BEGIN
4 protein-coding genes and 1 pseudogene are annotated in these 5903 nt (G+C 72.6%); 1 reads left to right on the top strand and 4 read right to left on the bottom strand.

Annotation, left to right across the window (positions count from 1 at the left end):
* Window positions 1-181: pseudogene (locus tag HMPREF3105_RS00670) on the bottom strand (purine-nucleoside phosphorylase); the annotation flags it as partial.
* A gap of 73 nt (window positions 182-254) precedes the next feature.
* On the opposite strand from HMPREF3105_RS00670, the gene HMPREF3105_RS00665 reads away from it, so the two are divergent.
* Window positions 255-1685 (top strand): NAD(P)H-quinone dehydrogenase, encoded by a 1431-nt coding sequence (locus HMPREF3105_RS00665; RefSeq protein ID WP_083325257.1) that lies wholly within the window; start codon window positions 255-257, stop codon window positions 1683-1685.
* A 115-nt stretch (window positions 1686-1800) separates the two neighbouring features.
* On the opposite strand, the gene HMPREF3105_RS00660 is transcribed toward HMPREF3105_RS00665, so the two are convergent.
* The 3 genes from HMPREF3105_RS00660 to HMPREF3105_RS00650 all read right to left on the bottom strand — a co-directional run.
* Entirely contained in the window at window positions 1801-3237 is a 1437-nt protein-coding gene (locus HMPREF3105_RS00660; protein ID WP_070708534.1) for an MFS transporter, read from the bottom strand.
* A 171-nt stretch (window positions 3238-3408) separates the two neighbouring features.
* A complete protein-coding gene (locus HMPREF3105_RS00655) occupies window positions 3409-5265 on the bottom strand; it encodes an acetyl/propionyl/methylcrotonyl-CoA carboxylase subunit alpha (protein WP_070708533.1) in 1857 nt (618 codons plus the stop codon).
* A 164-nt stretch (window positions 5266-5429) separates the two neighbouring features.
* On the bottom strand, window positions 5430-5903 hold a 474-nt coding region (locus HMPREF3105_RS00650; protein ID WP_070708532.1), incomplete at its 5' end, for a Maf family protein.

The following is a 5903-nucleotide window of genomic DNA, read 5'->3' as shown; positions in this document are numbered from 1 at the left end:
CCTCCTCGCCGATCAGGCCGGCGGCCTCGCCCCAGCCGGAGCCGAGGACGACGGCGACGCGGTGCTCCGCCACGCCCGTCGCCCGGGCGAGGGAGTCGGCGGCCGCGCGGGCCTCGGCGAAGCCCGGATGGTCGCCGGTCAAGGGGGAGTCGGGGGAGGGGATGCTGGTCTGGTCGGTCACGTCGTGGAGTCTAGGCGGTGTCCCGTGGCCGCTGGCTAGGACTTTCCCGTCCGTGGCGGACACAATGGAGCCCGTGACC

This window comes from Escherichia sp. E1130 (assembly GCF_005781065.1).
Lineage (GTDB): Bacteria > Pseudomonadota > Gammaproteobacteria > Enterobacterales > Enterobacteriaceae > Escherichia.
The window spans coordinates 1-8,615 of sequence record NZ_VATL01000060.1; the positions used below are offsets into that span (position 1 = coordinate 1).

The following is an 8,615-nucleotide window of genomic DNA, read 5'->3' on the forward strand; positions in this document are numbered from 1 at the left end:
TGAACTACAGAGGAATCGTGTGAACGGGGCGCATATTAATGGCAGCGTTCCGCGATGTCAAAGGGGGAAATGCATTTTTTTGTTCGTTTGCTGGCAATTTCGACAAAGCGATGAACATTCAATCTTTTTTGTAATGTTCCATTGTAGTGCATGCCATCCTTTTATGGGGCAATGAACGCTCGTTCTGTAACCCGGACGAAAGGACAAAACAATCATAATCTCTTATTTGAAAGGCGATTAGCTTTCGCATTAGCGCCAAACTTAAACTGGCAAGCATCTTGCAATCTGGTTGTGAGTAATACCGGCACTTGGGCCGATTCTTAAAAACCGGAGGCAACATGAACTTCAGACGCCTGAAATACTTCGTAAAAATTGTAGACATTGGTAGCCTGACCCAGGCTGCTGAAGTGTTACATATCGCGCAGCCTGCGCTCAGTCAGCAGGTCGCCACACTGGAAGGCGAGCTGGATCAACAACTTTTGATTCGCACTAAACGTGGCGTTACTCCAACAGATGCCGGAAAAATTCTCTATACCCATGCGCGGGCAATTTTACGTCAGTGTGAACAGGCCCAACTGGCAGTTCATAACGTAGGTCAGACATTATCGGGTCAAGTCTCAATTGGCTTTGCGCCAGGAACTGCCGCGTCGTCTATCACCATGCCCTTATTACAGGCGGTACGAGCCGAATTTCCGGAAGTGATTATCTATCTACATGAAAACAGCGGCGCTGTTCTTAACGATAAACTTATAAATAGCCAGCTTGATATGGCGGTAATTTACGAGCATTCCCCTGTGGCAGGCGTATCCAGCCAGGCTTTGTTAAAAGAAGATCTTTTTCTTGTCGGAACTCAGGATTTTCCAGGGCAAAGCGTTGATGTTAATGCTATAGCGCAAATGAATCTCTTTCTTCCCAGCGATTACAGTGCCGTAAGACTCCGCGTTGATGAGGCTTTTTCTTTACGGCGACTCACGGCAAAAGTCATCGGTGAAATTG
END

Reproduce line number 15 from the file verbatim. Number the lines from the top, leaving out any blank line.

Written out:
The following is a 5903-nucleotide window of genomic DNA, read 5'->3' as shown; positions in this document are numbered from 1 at the left end: